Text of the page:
Since most of us are Muslims by accident of birth and take our faith for granted believing what our elders, teachers and clerics tell us while few are Muslims by conviction that comes only from knowledge and understanding, and we have chosen to call our Pakistan an ‘Islamic Republic’, it is useful to remember periodically some of what else God has said about justice and how important it is.

“God commands that when you judge between man and man, judge with justice.” (IV: 135). The word ‘man’ throughout does not refer only to the male gender but to all genders. ‘Man’ is generic for human beings.

“Allah has sent down the Book in truth so that you might judge between men as guided by God.” (IV: 105). Now ‘in truth’ is most interesting, because if the translator has used the word ‘truth’ for ‘Haq’, it takes on a wholly different dimension. But he has not used a capital ‘T’ for it, so perhaps it doesn’t mean ‘Haq’. Why don’t you think about it? Let me just say that ‘Haq’ has different meanings: it is one of God’s names; it means the Truth; it means rights, duties and obligations, as in Haqooq-ul-Ibad and Haqooq Allah.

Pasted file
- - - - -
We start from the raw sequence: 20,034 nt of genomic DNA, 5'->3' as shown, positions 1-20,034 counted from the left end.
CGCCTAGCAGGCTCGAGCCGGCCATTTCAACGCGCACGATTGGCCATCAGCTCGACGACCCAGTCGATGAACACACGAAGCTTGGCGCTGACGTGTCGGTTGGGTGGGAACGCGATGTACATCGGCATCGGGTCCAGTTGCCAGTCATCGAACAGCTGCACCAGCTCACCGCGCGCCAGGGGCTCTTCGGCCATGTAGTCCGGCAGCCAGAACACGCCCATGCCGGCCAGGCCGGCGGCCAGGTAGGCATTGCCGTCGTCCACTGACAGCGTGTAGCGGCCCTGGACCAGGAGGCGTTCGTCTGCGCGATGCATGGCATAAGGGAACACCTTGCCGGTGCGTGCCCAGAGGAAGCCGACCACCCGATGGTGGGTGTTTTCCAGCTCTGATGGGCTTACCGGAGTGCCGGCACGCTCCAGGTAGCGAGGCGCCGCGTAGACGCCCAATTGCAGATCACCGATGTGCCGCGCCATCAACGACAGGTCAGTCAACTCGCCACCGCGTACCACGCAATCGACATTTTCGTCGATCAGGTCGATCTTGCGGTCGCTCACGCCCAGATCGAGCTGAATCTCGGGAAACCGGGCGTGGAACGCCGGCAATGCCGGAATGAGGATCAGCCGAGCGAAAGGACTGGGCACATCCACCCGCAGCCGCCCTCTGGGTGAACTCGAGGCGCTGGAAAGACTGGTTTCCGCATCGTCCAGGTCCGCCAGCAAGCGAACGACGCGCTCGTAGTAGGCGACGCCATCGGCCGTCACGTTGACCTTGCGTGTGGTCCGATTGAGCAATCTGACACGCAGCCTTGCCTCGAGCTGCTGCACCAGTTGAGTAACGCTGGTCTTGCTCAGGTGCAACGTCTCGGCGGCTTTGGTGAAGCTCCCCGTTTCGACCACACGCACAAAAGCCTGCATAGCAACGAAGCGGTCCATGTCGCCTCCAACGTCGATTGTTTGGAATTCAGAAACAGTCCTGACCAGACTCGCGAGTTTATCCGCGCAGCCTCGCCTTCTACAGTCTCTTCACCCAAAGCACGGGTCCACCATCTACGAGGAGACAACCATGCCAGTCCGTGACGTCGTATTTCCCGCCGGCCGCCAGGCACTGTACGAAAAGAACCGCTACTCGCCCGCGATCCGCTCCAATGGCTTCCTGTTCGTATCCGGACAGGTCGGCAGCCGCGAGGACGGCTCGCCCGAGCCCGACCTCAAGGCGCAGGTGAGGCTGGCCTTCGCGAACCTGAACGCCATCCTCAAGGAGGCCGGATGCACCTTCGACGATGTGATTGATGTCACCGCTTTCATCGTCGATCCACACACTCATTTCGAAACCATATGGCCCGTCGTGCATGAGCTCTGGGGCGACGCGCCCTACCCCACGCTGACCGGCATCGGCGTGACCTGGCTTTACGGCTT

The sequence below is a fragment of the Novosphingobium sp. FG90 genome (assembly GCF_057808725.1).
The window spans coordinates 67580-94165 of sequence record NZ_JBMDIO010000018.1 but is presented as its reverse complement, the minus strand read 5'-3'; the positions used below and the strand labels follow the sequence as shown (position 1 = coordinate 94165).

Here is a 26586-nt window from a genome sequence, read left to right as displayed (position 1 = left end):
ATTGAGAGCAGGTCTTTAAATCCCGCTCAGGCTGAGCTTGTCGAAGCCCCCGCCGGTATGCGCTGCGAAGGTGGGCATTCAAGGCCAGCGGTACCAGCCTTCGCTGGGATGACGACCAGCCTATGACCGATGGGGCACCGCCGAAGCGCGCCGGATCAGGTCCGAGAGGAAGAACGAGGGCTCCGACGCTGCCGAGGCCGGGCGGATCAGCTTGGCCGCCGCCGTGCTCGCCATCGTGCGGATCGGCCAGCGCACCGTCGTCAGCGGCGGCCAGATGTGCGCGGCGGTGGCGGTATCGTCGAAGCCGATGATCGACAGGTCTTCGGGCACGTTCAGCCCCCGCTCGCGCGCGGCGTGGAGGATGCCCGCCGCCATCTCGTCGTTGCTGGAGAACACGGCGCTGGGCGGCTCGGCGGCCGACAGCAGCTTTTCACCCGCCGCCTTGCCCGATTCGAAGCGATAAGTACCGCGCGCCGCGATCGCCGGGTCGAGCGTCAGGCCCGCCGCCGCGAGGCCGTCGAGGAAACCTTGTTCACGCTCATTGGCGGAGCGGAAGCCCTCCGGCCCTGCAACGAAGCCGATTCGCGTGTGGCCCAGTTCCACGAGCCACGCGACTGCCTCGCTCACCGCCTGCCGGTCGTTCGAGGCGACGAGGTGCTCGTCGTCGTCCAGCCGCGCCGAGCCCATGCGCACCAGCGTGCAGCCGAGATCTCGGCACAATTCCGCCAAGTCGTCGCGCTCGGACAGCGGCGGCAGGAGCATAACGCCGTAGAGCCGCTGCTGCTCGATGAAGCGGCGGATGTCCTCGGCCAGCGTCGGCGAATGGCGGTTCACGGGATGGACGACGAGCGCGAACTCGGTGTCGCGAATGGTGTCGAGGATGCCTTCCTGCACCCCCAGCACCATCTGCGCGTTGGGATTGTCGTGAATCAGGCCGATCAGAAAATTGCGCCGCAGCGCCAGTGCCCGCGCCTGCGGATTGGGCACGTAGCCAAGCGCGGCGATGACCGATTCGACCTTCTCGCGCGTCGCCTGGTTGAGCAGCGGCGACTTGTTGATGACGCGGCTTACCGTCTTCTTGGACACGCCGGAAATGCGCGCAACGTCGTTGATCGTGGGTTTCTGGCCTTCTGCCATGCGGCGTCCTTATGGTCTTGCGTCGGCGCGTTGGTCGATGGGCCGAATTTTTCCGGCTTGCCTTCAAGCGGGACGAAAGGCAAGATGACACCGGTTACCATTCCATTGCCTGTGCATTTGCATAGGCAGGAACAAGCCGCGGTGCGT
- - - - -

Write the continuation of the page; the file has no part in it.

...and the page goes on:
“Allah has set up the balance of Justice; so establish justice and fall not short in the balance.” (LV: 7-9). Again, capital ‘J’ for God’s Justice and a small one for man’s justice.

“Allah sent aforetime His Prophets with clear signs and sent down with them the Book and the Balance that men stand forth in Justice.” (LVII: 25).

“We sent down with Our Apostle the Balance of Justice, so that man may stand forth in justice.” (LVII: 25).